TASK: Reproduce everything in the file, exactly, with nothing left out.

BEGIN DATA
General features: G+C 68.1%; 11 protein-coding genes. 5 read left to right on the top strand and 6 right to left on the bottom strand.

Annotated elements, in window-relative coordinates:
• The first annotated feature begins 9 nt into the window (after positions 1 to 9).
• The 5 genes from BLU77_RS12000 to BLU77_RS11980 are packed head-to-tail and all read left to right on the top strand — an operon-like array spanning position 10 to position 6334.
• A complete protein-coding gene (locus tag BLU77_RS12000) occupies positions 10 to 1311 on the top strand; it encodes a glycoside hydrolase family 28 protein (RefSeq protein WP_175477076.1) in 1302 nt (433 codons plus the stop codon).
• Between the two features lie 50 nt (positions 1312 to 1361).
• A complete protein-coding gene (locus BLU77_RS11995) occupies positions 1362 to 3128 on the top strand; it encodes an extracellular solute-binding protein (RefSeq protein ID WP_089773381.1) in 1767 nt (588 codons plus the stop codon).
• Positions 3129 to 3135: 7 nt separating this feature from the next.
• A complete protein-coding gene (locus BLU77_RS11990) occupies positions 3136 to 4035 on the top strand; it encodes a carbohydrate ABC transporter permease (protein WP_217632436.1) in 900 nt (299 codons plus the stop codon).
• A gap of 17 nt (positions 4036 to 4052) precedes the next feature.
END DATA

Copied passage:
General features: G+C 68.1%; 11 protein-coding genes. 5 read left to right on the top strand and 6 right to left on the bottom strand.

Annotated elements, in window-relative coordinates:
• The first annotated feature begins 9 nt into the window (after positions 1 to 9).
• The 5 genes from BLU77_RS12000 to BLU77_RS11980 are packed head-to-tail and all read left to right on the top strand — an operon-like array spanning position 10 to position 6334.
• A complete protein-coding gene (locus tag BLU77_RS12000) occupies positions 10 to 1311 on the top strand; it encodes a glycoside hydrolase family 28 protein (RefSeq protein WP_175477076.1) in 1302 nt (433 codons plus the stop codon).
• Between the two features lie 50 nt (positions 1312 to 1361).
• A complete protein-coding gene (locus BLU77_RS11995) occupies positions 1362 to 3128 on the top strand; it encodes an extracellular solute-binding protein (RefSeq protein ID WP_089773381.1) in 1767 nt (588 codons plus the stop codon).
• Positions 3129 to 3135: 7 nt separating this feature from the next.
• A complete protein-coding gene (locus BLU77_RS11990) occupies positions 3136 to 4035 on the top strand; it encodes a carbohydrate ABC transporter permease (protein WP_217632436.1) in 900 nt (299 codons plus the stop codon).
• A gap of 17 nt (positions 4036 to 4052) precedes the next feature.